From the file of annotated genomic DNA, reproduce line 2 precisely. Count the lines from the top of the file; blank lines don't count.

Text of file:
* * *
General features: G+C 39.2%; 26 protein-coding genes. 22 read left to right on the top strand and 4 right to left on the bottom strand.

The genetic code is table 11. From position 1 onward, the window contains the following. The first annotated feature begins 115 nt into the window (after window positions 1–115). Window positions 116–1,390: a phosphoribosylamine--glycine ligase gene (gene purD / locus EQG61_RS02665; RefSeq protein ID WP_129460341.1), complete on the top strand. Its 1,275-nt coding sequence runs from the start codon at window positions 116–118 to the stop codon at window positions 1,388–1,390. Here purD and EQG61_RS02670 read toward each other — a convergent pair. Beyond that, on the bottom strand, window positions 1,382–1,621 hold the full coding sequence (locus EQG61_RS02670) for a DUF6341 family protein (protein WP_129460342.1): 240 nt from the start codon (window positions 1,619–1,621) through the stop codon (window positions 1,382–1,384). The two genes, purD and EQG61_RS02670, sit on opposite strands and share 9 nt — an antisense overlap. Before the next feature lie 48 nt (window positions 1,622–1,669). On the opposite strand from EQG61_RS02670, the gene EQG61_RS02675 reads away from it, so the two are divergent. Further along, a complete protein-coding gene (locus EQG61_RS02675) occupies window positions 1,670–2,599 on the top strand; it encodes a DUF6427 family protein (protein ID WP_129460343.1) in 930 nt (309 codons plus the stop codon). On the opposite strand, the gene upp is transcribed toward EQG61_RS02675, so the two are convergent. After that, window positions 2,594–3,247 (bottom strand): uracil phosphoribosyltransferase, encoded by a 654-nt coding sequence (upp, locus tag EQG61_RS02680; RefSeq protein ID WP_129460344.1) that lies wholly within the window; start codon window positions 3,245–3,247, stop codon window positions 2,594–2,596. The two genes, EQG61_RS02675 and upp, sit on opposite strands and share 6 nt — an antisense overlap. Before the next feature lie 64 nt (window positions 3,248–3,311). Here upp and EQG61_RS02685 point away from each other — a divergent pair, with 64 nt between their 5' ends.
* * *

The genetic code is table 11. From position 1 onward, the window contains the following. The first annotated feature begins 115 nt into the window (after window positions 1–115). Window positions 116–1,390: a phosphoribosylamine--glycine ligase gene (gene purD / locus EQG61_RS02665; RefSeq protein ID WP_129460341.1), complete on the top strand. Its 1,275-nt coding sequence runs from the start codon at window positions 116–118 to the stop codon at window positions 1,388–1,390. Here purD and EQG61_RS02670 read toward each other — a convergent pair. Beyond that, on the bottom strand, window positions 1,382–1,621 hold the full coding sequence (locus EQG61_RS02670) for a DUF6341 family protein (protein WP_129460342.1): 240 nt from the start codon (window positions 1,619–1,621) through the stop codon (window positions 1,382–1,384). The two genes, purD and EQG61_RS02670, sit on opposite strands and share 9 nt — an antisense overlap. Before the next feature lie 48 nt (window positions 1,622–1,669). On the opposite strand from EQG61_RS02670, the gene EQG61_RS02675 reads away from it, so the two are divergent. Further along, a complete protein-coding gene (locus EQG61_RS02675) occupies window positions 1,670–2,599 on the top strand; it encodes a DUF6427 family protein (protein ID WP_129460343.1) in 930 nt (309 codons plus the stop codon). On the opposite strand, the gene upp is transcribed toward EQG61_RS02675, so the two are convergent. After that, window positions 2,594–3,247 (bottom strand): uracil phosphoribosyltransferase, encoded by a 654-nt coding sequence (upp, locus tag EQG61_RS02680; RefSeq protein ID WP_129460344.1) that lies wholly within the window; start codon window positions 3,245–3,247, stop codon window positions 2,594–2,596. The two genes, EQG61_RS02675 and upp, sit on opposite strands and share 6 nt — an antisense overlap. Before the next feature lie 64 nt (window positions 3,248–3,311). Here upp and EQG61_RS02685 point away from each other — a divergent pair, with 64 nt between their 5' ends.